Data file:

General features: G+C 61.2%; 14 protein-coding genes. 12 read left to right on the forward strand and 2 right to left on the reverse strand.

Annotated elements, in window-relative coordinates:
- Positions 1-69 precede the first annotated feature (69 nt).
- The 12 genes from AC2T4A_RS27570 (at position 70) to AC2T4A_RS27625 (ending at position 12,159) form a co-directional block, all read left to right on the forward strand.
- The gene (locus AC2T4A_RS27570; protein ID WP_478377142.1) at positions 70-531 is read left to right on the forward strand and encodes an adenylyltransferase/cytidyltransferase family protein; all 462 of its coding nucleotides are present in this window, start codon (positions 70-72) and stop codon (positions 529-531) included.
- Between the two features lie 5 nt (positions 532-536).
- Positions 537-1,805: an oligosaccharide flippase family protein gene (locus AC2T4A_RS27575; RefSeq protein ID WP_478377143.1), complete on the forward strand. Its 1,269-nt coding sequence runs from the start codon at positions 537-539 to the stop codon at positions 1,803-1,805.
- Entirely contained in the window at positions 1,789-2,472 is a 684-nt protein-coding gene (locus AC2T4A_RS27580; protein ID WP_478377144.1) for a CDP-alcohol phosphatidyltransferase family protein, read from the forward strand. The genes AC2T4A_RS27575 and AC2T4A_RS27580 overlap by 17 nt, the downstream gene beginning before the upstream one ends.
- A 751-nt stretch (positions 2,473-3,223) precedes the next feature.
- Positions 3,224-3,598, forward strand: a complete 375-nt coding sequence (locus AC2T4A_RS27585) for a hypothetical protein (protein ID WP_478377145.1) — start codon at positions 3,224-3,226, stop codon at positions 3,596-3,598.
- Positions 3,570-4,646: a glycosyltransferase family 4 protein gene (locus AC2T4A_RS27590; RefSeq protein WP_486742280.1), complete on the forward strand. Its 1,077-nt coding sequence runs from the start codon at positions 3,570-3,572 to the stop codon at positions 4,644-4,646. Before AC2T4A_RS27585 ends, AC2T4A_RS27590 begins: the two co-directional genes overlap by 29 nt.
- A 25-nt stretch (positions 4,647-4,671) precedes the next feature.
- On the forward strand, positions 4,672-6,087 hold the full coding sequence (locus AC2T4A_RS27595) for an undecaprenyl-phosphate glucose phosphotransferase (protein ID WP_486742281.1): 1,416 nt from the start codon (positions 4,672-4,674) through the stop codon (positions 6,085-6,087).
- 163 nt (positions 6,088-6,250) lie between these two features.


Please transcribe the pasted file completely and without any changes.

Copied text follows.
General features: G+C 61.2%; 14 protein-coding genes. 12 read left to right on the forward strand and 2 right to left on the reverse strand.

Annotated elements, in window-relative coordinates:
- Positions 1-69 precede the first annotated feature (69 nt).
- The 12 genes from AC2T4A_RS27570 (at position 70) to AC2T4A_RS27625 (ending at position 12,159) form a co-directional block, all read left to right on the forward strand.
- The gene (locus AC2T4A_RS27570; protein ID WP_478377142.1) at positions 70-531 is read left to right on the forward strand and encodes an adenylyltransferase/cytidyltransferase family protein; all 462 of its coding nucleotides are present in this window, start codon (positions 70-72) and stop codon (positions 529-531) included.
- Between the two features lie 5 nt (positions 532-536).
- Positions 537-1,805: an oligosaccharide flippase family protein gene (locus AC2T4A_RS27575; RefSeq protein ID WP_478377143.1), complete on the forward strand. Its 1,269-nt coding sequence runs from the start codon at positions 537-539 to the stop codon at positions 1,803-1,805.
- Entirely contained in the window at positions 1,789-2,472 is a 684-nt protein-coding gene (locus AC2T4A_RS27580; protein ID WP_478377144.1) for a CDP-alcohol phosphatidyltransferase family protein, read from the forward strand. The genes AC2T4A_RS27575 and AC2T4A_RS27580 overlap by 17 nt, the downstream gene beginning before the upstream one ends.
- A 751-nt stretch (positions 2,473-3,223) precedes the next feature.
- Positions 3,224-3,598, forward strand: a complete 375-nt coding sequence (locus AC2T4A_RS27585) for a hypothetical protein (protein ID WP_478377145.1) — start codon at positions 3,224-3,226, stop codon at positions 3,596-3,598.
- Positions 3,570-4,646: a glycosyltransferase family 4 protein gene (locus AC2T4A_RS27590; RefSeq protein WP_486742280.1), complete on the forward strand. Its 1,077-nt coding sequence runs from the start codon at positions 3,570-3,572 to the stop codon at positions 4,644-4,646. Before AC2T4A_RS27585 ends, AC2T4A_RS27590 begins: the two co-directional genes overlap by 29 nt.
- A 25-nt stretch (positions 4,647-4,671) precedes the next feature.
- On the forward strand, positions 4,672-6,087 hold the full coding sequence (locus AC2T4A_RS27595) for an undecaprenyl-phosphate glucose phosphotransferase (protein ID WP_486742281.1): 1,416 nt from the start codon (positions 4,672-4,674) through the stop codon (positions 6,085-6,087).
- 163 nt (positions 6,088-6,250) lie between these two features.